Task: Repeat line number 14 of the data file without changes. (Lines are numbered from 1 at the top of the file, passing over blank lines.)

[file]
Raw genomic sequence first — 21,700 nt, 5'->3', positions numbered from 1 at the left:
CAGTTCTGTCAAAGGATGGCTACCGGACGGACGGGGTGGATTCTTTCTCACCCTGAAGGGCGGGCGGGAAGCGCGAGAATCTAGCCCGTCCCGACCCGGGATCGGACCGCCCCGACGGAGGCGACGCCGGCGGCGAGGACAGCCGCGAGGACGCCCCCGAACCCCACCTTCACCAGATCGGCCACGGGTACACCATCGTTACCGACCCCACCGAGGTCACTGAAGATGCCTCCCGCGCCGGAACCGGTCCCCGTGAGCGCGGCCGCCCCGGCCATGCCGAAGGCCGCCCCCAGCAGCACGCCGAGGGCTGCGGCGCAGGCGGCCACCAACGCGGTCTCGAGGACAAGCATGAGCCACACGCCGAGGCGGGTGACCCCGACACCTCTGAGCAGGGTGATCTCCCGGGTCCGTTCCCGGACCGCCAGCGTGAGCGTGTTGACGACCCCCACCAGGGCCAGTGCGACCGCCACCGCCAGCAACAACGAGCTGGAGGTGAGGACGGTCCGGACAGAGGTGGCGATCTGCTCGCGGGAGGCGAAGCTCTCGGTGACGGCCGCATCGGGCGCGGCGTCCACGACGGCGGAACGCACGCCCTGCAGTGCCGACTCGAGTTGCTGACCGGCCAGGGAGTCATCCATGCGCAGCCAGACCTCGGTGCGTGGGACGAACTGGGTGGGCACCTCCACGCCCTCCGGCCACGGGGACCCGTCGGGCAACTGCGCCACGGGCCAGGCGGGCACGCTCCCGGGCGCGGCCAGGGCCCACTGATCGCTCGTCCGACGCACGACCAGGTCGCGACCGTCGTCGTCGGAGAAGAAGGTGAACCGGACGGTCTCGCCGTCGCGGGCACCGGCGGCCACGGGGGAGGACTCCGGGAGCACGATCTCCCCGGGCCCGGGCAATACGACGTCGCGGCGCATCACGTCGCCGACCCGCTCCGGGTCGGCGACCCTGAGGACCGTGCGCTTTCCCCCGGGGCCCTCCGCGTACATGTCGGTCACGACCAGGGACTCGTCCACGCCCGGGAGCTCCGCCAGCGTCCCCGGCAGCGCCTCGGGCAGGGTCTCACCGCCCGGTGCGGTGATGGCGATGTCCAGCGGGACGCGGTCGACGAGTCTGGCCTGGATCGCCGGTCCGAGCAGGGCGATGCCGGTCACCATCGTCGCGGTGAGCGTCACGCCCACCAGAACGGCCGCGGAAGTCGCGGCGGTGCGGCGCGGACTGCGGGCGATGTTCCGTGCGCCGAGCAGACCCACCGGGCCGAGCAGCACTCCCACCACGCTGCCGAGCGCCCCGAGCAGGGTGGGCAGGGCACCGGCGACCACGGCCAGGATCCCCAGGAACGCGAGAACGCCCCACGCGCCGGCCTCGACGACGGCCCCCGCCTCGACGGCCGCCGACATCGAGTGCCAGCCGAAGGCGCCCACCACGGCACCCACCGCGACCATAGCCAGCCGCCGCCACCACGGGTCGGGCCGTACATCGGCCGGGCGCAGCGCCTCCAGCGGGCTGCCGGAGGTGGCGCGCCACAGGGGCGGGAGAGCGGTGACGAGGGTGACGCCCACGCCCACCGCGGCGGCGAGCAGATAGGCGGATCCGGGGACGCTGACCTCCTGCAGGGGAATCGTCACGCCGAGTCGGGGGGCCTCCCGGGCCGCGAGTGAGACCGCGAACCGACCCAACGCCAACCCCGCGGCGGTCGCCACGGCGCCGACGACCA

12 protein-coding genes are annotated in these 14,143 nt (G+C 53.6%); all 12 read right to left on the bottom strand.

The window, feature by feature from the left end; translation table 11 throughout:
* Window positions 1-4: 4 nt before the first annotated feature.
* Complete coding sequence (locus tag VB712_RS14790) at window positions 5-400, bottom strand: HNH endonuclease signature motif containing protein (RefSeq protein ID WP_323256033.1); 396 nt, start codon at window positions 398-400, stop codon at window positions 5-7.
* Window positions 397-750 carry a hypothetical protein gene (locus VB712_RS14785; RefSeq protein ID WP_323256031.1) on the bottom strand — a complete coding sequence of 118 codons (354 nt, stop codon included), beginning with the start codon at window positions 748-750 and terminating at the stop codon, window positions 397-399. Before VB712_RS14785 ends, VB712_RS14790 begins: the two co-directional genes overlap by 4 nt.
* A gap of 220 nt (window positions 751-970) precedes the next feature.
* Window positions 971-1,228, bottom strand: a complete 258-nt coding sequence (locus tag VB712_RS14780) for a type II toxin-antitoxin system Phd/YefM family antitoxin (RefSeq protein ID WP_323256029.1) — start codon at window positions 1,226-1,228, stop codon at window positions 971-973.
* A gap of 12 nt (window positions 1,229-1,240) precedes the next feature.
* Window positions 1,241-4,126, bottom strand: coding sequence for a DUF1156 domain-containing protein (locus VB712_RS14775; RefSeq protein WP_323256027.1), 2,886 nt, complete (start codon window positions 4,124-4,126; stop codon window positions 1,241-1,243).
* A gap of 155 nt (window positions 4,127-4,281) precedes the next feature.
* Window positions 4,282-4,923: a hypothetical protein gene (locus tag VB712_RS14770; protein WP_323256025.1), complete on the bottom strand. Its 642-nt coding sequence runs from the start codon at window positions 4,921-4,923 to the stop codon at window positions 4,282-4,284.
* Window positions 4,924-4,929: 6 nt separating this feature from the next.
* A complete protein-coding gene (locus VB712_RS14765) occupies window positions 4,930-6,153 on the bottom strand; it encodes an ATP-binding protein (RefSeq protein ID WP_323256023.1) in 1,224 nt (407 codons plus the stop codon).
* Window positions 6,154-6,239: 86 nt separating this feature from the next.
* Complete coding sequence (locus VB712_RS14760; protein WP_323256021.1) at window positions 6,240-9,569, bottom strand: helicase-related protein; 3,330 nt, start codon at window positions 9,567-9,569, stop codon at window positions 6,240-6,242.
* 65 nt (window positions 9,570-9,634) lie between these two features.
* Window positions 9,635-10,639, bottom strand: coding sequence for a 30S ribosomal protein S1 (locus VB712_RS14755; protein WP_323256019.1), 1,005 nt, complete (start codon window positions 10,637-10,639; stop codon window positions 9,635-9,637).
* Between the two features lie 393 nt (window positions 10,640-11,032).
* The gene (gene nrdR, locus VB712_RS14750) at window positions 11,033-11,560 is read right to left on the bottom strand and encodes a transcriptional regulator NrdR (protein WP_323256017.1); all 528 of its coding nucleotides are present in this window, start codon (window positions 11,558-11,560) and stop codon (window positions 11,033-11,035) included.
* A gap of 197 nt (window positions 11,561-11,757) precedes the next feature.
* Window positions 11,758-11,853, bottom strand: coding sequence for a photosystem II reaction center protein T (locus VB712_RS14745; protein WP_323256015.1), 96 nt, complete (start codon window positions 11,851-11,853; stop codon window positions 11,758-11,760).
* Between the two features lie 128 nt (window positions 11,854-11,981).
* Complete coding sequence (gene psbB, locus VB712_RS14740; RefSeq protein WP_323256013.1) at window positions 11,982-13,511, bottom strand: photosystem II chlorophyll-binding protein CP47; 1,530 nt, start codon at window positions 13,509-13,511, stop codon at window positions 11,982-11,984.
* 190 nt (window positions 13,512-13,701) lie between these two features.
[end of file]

* Window positions 4,924-4,929: 6 nt separating this feature from the next.